D’Amato raised his concerns with members of the Port Authority’s board of directors, leading the board to resolve on November 20 to throw out all bids and start over. According to The New York Times, the Port Authority’s general counsel, inspector general and an outside lawyer objected to the board’s decision, claiming that the bid process had not been compromised and that Jet Center ought to have won the competition.

Zwirn and Jet Center pointed to D’Amato’s links to powerful Republican state politicians and sent a letter to the Port Authority protesting that Signature had hired the ex-Senator as a lobbyist against Port Authority rules and should be prohibited from bidding on the new contract proposal. Jet Center also asked real-estate mogul Donald Trump, one of its customers, to speak out on its behalf in the controversy.
Trump ascribed the Port Authority board’s decision to D’Amato’s influence.

Zwirn told AIN, “Al D’Amato is very powerful, but he’s lost a lot of his power over this situation. We didn’t hire a lobbyist. Maybe we should have.” Calling on his experience as a former Signature official, he also said, “I know how they operate in these instances. Signature is a strong force in this industry, and that has allowed them to dominate in so many locations. Let the Port Authority ask the customers who they want to operate the FBO at La Guardia. See what they say.”

Chris D’Amato said of Park Strategies’ contract with Signature: “We were not hired to secure bids, but rather to advise them on a course of available legal and administrative actions that they could take to protest what they came to believe was a manipulated bid process.”

Haskins emphasized to AIN that the agreement signed with Park Strategies was a consulting contract, not a lobbying contract. Zwirn expressed skepticism over the distinction, noting D’Amato’s political connections. Haskins also said she did not understand the basis of why Jet Center was allowed to enter a bid in the first place, nor the basis by which Jet Center publicly claimed that it had won the bid before official results had been announced.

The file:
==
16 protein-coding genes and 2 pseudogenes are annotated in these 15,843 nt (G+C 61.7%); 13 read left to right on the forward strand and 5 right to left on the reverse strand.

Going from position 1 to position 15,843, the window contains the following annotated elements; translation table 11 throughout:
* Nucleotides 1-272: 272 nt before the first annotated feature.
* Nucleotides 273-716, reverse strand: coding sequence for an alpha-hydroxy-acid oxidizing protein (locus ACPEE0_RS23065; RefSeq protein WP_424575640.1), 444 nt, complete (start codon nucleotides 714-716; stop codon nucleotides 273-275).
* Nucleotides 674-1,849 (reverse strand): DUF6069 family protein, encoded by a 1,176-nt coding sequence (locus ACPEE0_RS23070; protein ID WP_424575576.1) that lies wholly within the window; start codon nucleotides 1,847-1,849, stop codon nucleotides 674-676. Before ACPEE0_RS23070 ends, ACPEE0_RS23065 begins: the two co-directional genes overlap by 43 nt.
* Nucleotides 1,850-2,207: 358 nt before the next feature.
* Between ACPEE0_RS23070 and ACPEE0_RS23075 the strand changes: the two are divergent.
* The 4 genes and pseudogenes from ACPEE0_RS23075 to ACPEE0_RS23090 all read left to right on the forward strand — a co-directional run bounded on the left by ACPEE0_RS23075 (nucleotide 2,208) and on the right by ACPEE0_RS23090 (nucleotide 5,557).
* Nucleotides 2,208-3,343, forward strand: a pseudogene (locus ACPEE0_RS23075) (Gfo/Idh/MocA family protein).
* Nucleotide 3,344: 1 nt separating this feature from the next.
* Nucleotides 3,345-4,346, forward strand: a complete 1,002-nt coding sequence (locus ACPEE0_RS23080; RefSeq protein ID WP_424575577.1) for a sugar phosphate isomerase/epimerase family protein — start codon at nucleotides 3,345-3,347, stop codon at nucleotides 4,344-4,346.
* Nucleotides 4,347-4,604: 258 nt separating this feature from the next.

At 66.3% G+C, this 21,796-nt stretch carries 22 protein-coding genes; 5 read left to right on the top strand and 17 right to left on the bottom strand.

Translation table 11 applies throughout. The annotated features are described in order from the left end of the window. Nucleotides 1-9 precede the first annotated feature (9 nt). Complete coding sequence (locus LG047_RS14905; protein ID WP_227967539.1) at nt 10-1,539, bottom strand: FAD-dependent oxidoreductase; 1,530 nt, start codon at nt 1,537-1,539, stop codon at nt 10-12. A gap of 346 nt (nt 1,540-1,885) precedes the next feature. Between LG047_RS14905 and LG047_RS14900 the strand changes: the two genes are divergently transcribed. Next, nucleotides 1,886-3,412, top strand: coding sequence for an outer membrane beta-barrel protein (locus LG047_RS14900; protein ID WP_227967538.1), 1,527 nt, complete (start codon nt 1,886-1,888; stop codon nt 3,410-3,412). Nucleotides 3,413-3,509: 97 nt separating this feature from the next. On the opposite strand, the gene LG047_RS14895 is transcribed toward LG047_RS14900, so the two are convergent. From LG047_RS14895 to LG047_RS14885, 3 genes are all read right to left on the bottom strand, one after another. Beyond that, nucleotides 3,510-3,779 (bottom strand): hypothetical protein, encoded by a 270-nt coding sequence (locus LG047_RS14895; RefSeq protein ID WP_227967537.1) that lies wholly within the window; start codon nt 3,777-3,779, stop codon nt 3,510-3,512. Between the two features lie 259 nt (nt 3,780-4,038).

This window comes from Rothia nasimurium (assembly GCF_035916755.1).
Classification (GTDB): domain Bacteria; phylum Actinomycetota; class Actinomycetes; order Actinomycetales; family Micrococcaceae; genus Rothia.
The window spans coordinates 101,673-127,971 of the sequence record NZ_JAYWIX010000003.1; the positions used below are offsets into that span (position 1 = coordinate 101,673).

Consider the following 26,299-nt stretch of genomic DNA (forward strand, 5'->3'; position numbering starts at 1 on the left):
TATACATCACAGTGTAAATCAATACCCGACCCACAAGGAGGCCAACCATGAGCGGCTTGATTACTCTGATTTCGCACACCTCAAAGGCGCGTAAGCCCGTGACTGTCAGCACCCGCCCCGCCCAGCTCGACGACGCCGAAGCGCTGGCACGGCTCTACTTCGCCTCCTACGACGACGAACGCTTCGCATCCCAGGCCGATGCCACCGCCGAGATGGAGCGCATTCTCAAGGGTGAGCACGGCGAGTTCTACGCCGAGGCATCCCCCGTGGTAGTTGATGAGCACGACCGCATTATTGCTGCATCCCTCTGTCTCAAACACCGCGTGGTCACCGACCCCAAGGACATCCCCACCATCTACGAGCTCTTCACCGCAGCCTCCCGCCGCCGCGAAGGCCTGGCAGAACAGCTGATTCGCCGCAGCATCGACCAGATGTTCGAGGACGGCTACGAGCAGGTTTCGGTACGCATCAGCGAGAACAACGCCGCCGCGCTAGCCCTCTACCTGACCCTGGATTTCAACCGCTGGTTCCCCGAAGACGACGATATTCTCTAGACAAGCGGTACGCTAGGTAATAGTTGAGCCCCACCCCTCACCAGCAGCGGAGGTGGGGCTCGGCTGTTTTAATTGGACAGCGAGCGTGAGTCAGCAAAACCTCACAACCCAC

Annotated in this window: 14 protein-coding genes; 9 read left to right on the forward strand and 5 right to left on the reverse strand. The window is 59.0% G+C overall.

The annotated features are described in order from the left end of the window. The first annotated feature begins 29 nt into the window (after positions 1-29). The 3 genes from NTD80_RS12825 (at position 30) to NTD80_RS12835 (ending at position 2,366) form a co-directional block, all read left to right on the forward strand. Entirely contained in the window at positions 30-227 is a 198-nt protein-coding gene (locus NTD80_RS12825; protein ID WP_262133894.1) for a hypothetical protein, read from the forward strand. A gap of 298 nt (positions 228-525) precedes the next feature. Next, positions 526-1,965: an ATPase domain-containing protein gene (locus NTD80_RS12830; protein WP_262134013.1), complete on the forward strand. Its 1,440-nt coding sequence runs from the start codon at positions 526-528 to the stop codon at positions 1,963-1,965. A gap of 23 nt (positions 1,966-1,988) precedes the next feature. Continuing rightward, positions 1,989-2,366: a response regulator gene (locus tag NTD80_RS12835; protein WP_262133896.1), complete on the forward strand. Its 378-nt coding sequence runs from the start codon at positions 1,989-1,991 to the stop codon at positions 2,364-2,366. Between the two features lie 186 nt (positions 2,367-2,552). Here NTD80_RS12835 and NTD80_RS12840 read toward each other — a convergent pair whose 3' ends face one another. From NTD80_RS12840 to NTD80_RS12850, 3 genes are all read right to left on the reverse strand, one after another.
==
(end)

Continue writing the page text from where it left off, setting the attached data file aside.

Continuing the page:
She told AIN, “Our bid was 18 percent and theirs came in a quarter percent higher? The inspector general at the Port Authority initially denied the Jet Center bid based on when it was filed, but the denial was overruled? Then someone at the Port Authority pointed out that Jet Center might not be financially qualified. That was overruled? All that didn’t wash. Finally, we told the Port Authority board that if they awarded the bid to Jet Center, we would sue.”

Haskins said she understood that the Port Authority had sent a letter to Jet Center indicating that Signature was blameless and would not be disqualified from bidding on the new request for proposals. The current RFP contains a new requirement for a minimum 23.25-percent concession fee, and pre-qualification applications are due March 19.

Asked if he would stay in the running for the contract, Zwirn was vague. He said, “At 23.25, that may be too rich for our blood. It could be that we’d be working for free, or at a loss, but we’ll wait until we have a chance to look over the paperwork before we decide whether or not to bid. I doubt anyone else in the industry will bid. In the end, the higher concession fees will be passed on as higher fuel prices, and the customers will be the losers.”

Despite all the mudslinging, Signature officials nevertheless expressed respect for Jet Center. “Business is business,” said one Signature executive. For his part, Zwirn said he has no animosity toward his former employer, pointing the finger, rather, at the Port Authority, which is the only player in the controversy that stands to benefit through the higher concession fees. He said, “If they shouldn’t have let us in, then they shouldn’t have let us in.”